This is cross posted from 21st Century Connections and better read there for links to be active.
This week we had our first full week of school as a one-to-one tablet school. We had high expectations for the week and knew we had several things that we needed to accomplish.
* We knew that we needed to put some tablet training in place for the students and to expose them to new workflows like electronic homework submission, electronic note taking, and file backup process.
* We wanted to push the faculty to teach in a tech immersion program.
* We wanted to force all of us to learn together and to develop a knowledge base among the 1-to-1 community,
* We wanted to expose the students to all of the tools at their disposal this year and to make sure that the tools and accounts worked for everyone.
* We wanted to highlight the research process in a 1-to-1 school and the resources available in the library.
* We wanted to show students how to customize their browser to be more efficient
* We wanted to give the kids a “pass/no pass” week of interdisciplinary learning that was just a chance to learn without worrying so much about grades.
* We wanted to work on the skill of collaboration.
* We wanted to create a culture that said, “If we don’t know how, we can find an answer together.”
We didn’t want to do tablet training as a separate course. Believing that it is better to teach ingenuity with technology and to build a collective intelligence that can be shared, we didn’t necessarily want to teach the exact same toolkit. We wanted to highlight the tablet program as one that was driven by curriculum revision by designing a curriculum that couldn’t be taught without being 1-to-1. I suppose our number one goal was to put both teachers and students into a learning environment that was heavily embedded with technology and to force them to examine the possibilities.
The Research and Synthesis Process
Before I talk about the units themselves, it might be worthwhile to talk about how we designed the research process in light of being 1-to-1. Our basic framework is the Big 6 and we use that terminology with the students. We prepared a OneNote Research Notebook for the students to use that contained an explanation of each of the Big 6 steps, a listing of resources and databases, a framework for website evaluation, and some suggested search strategies and alternative search engines. We are requiring the students use delicious to bookmark sources they are using and will ask them to tag sites with a unique tag so we can monitor their process. We have students keep notes in their OneNote Notebook (in the past we used Google Notebook) since it keeps track of the original source from which the material is taken. When students compose their final essay, we are having them use the citation functions built into Word 2007. We are temporarily asking them to write their final paper in word and to then post it on their blog. They are also to include an interpretive image that they have permission to use and that is properly cited or to include an interactive web element (web 2.0). We are giving them choice as we believe that we must teach kids how to figure out how to match the tool they need for the job at hand instead of teaching them a specific tool. Things change too fast not to teach kids flexibility, adaptability, and choice. We are hoping that in second semester we can experiment with Zotero. Currently, we need to improve our basic research skills before we use a more advanced tool that supports more sophisticated research.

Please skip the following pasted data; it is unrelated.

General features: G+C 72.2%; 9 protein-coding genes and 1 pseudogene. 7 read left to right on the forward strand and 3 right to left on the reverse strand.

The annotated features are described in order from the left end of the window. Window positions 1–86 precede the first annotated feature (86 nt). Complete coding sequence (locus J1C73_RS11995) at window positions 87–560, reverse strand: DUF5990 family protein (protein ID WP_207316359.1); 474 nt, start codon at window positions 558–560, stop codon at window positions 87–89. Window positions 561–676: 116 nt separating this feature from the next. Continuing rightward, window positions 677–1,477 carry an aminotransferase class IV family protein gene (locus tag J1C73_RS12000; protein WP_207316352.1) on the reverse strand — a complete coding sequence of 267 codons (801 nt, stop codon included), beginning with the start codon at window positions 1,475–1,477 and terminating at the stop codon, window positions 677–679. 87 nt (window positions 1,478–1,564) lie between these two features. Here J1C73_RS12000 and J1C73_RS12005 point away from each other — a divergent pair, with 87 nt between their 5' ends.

The Toolset and Workflows
Students needed exposure to a wide range of tools and work flows. We weren’t going for expertise in all of the tools but rather for individual exposure and the development of a collective intelligence about the potential. The units needed to give students exposure to the following things.
Electronic Homework Submission – We are using interact which is an opensource content management solution similar to Moodle but not as robust. The only thing it had over Moodle was a way to submit homework efiiciently.
Electronic assessment – We use Webassign for electronic testing and gave students a short assessment largely to make sure they could login and see all of their classes.
File Backup – We use ifolder for our backup solution and students needed to learn to save everything to their ifolder. We also wanted to expose students to the sharing capability of iFolder.
Blogs – We have a local install of WPMU that authenticates against active directory. Each class is set up as a category and teachers can get OPML files for their classes so they can use google reader to monitor blog posts. Students had nightly reflections on their blogs and were able to change the theme as they saw fit. On the final posts, students had to comment on each others’ blogs.
Wikis -We had a local install of media wiki that also authenticates against active directory. We used this to do some collaborative, group research. Students learned about the article and discussion tabs.
Kaltura -We have included the Kaltura video plugin with our wiki. Students submitted one image they had edited with photoshop to the Kaltura image editor on their group research page.